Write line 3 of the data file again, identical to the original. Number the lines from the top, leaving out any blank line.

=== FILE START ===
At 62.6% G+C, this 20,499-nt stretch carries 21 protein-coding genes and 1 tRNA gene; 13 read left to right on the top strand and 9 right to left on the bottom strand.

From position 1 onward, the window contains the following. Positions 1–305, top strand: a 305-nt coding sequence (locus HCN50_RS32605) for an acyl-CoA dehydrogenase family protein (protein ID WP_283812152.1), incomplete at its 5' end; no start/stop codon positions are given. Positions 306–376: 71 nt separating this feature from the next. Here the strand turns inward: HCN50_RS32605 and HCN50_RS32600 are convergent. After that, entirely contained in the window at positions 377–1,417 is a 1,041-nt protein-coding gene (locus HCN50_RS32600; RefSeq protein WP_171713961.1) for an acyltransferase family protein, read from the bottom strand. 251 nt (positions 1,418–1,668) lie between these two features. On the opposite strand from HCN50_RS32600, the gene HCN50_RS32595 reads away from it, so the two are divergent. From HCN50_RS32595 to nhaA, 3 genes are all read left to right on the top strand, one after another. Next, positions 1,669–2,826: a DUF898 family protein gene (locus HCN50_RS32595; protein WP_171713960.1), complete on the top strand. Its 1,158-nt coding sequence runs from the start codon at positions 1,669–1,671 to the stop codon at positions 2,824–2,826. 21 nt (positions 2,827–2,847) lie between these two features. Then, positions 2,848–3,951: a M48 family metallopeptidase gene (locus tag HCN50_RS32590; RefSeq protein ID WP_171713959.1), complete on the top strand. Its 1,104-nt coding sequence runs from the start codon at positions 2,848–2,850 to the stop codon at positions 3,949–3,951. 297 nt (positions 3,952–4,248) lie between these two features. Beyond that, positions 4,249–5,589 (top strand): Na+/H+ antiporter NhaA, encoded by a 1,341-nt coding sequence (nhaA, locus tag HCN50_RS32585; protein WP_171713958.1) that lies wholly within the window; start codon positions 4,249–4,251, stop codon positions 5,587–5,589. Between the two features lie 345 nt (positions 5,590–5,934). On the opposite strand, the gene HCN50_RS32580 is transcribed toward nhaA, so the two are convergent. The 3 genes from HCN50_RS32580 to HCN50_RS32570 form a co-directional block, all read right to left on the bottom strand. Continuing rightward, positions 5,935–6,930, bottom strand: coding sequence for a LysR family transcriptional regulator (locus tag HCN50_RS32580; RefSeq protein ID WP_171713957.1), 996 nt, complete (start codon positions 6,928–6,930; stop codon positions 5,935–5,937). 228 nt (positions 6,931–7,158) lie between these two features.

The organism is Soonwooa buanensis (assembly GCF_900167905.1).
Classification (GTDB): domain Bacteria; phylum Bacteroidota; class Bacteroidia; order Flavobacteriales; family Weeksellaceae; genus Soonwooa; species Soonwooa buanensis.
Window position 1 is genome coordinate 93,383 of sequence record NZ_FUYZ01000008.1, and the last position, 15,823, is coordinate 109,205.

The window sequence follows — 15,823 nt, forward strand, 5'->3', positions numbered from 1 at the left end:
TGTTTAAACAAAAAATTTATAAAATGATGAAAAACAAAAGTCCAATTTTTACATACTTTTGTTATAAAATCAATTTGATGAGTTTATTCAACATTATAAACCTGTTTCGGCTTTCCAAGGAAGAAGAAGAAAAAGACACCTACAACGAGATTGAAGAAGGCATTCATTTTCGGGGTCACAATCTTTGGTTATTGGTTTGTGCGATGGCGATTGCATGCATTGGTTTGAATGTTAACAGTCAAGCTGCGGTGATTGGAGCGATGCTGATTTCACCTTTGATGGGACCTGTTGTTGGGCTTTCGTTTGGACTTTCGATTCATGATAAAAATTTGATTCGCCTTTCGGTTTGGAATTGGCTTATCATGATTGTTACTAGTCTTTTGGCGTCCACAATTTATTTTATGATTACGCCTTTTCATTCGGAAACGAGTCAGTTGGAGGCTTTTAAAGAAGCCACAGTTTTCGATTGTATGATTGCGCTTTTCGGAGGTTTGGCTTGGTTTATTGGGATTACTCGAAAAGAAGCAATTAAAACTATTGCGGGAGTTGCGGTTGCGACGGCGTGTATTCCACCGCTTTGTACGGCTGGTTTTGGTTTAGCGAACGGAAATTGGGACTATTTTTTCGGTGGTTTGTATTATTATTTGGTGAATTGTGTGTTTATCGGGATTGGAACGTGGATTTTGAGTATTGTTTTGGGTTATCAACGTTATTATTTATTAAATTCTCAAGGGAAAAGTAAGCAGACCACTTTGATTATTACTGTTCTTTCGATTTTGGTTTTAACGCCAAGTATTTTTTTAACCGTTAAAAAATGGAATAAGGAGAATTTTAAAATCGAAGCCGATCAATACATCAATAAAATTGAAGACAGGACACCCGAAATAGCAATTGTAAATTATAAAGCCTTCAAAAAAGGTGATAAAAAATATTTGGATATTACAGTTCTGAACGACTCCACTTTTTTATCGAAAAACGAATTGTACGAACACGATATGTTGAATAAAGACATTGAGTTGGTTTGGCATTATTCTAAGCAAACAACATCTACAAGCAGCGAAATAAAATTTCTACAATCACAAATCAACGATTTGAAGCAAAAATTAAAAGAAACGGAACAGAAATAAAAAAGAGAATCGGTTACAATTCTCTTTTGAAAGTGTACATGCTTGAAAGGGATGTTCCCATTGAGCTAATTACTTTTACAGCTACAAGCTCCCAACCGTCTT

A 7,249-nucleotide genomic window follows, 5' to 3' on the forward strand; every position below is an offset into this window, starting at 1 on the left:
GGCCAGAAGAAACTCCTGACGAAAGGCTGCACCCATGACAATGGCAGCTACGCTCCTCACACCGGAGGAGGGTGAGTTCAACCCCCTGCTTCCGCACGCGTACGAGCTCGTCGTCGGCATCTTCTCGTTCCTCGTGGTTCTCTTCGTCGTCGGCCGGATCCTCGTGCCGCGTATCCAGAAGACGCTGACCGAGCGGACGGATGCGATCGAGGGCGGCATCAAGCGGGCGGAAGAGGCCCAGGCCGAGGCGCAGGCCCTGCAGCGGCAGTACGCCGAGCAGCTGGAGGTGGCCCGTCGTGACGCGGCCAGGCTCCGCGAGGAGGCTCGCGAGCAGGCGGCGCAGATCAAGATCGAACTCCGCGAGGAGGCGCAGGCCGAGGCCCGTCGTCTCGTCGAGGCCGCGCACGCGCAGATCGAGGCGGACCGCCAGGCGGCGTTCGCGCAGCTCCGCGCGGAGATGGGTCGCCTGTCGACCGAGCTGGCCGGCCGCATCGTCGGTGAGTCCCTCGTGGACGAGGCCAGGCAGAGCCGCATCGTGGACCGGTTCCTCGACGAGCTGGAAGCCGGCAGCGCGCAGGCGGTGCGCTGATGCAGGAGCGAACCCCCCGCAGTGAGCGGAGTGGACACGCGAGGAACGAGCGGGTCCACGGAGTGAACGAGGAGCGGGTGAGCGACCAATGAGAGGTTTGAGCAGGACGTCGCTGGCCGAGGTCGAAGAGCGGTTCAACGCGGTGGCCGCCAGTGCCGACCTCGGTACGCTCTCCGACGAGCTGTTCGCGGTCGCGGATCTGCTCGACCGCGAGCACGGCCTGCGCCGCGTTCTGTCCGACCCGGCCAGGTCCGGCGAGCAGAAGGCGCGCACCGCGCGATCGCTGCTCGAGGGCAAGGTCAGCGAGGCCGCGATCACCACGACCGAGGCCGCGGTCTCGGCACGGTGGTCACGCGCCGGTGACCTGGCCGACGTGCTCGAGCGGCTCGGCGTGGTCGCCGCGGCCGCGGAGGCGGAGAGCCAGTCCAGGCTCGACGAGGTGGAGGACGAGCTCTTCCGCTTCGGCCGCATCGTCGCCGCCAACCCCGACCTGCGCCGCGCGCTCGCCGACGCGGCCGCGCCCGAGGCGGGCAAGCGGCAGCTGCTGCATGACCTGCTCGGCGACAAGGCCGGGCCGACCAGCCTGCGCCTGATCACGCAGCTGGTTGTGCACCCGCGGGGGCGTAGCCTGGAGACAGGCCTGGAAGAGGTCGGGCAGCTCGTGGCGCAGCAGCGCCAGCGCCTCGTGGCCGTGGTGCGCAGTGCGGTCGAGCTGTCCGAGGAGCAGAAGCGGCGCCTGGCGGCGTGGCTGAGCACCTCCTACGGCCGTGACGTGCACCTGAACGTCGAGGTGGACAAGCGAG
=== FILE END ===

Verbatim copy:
The organism is Soonwooa buanensis (assembly GCF_900167905.1).